To upgrade or not to upgrade, that is the question.
Any time a new version of Windows is released, it is time to evaluate the need to upgrade. Windows 10 is the successor to Microsoft’s much maligned Windows 8 operating system. While the underlying architecture was solid, Windows 8 was unpopular primarily due to an interface that felt schizophrenic – the result of a deficient attempt to make the OS work on all devices, including desktops, laptops, and tablets. The start menu was removed and replaced with a touch-friendly tiled start screen that alienated users with its awkwardness. In addition, Windows 8 added full screen apps that couldn’t be windowed further confusing users.
With Windows 10, Microsoft aims to right all of Windows 8’s wrongs and is pulling out all of the stops to do so – including offering Windows 10 upgrades for free to all current Windows 7, Windows 8, and Windows 8.1 users. Windows 10 is everything that Windows 8 should have been. It works seamlessly across different device types without alienating users. It can detect what type of computer form factor and input device is being used and automatically adjust its interface accordingly. This makes it perfect for desktops, laptops, tablets, and convertible devices. Building on Window’s 8’s solid underlying architecture and further refining and streamlining it, Windows 10 is the operating system that many people have been waiting for.
Let’s take a look at why you should, or shouldn’t upgrade to Windows 10.
Reasons to upgrade:
- Price: Free. For users with a valid license of Windows 7, Windows, or Windows 8.1 the upgrade to Windows 10 is free within the first 12 months of release (until July 29th, 2016).
- The interface: The start menu is back and better than ever – it combines the functionality of previous start menus with the customizable tiles of Windows 8’s start screen.
- Universal apps: Replacing the full screen apps of Windows 8 are universal apps that can be run in a window. They will also work on Windows Phones, tablets, and the Xbox.
- Cortana: Seen previously in Windows Phones, the digital assistant (similar to Apple’s Siri) is now available in Microsoft’s premiere operating system. Cortana can be used by typing in the task bar’s search box or, if there is a microphone available, by talking. Cortana can run searches, start applications, display the weather, show schedules, check flight statuses, offer directions, and even track packages among other things.
- Search: the search functionality in Windows 10 is much more advanced than in previous versions of the operating system. Through its integrated universal search, Windows 10 can almost instantaneously search and display results from the web, applications, local documents, and cloud documents.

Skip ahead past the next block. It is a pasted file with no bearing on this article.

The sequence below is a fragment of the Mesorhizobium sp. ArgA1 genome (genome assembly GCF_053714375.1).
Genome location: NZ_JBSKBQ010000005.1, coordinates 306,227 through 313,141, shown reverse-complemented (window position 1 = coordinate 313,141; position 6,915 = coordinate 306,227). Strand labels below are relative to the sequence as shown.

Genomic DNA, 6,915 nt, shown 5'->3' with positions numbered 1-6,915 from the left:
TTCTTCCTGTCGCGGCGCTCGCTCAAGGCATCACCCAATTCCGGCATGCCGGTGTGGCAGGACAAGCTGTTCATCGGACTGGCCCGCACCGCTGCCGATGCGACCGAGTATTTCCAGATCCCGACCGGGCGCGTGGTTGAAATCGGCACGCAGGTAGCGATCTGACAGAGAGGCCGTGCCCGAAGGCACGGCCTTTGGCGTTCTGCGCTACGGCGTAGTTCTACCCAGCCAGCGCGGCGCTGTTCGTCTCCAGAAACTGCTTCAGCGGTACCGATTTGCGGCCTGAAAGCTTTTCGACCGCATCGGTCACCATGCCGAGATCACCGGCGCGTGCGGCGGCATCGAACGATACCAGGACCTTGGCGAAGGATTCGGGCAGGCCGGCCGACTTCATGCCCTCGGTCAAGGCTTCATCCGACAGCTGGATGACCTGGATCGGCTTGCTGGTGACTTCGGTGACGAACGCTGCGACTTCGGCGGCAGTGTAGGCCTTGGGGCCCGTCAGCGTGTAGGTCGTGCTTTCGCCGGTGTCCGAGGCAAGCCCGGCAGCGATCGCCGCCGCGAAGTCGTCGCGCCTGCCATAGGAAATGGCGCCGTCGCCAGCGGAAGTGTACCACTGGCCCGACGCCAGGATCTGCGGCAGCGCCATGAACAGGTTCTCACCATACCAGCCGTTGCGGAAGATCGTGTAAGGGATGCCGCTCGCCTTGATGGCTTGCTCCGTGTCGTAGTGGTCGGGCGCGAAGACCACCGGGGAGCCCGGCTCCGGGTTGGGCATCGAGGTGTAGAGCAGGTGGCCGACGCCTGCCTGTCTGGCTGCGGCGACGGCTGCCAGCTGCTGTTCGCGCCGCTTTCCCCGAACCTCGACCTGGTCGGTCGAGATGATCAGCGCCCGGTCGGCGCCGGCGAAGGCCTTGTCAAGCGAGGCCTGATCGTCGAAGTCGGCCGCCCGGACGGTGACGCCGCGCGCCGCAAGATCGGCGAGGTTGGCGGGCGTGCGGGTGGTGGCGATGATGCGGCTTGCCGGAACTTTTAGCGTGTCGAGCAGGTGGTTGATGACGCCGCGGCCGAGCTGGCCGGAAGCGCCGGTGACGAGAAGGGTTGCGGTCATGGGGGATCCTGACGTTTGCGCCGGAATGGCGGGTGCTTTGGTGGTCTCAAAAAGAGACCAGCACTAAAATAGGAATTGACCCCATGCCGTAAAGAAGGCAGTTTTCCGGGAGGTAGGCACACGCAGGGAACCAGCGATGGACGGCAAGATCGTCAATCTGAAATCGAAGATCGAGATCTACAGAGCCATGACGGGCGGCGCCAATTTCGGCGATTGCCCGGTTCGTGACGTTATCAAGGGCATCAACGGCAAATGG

- New Browser: Internet Explorer is no longer the default browser. While still available if needed, IE has been replaced by Microsoft Edge. Edge is a faster, lighter weight, more Internet standard friendly browser.
- Security: In addition to the general security improvements that Microsoft adds to its operating systems with each update, Windows 10 features a host of security improvements including new login authentication options such as fingerprint readers and even facial recognition (although it requires a special camera).
- New features: Windows 10 has a number of other new features that will be compelling for some users. Gamers will appreciate DirectX 12 and the performance improvements it games as well as the ability to stream games from an Xbox to a Windows 10 device. Heavy multitaskers will enjoy the virtual desktops and task view that make organizing multiple running applications easier. Power users will make use of the expanded and improved command prompt.
Reasons not to upgrade:
- Hardware compatibility: While a vast majority of peripherals, devices, and software will connect and work well with Windows 10, there are some older or less common devices that may not have available drivers and some software applications may not run correctly.
- Privacy: Many Windows 10 features send information to Microsoft by default. While most of the features can be configured to be less chatty, privacy issues could still be a concern.
- Forced updates: Users of the Home versions of Windows 10 are forced to install updates when they are released (The Enterprise and Professional versions do not have this requirement). While this will help keep the OS more secure, some users may object to letting Microsoft have too much control.
- Incomplete: As good as Windows 10 is, there ways in which it is not complete. Features from previous versions of the OS, such as Windows Media Center and games, are no longer included. Many of the missing or incomplete features will be corrected as Windows 10 is updated, but for now – they are unavailable.
For most users, Windows 10 is a compelling upgrade. It is a well-designed, feature rich, and it’s free. At this point, it looks like Microsoft has a hit on their hands as they reported 14 million users upgraded within the first 24 hours. If you are running Windows 8 and hate the interface, Windows 10 could be your salvation. If you are running Windows 7 or older, Windows 10 could be your gateway to the future.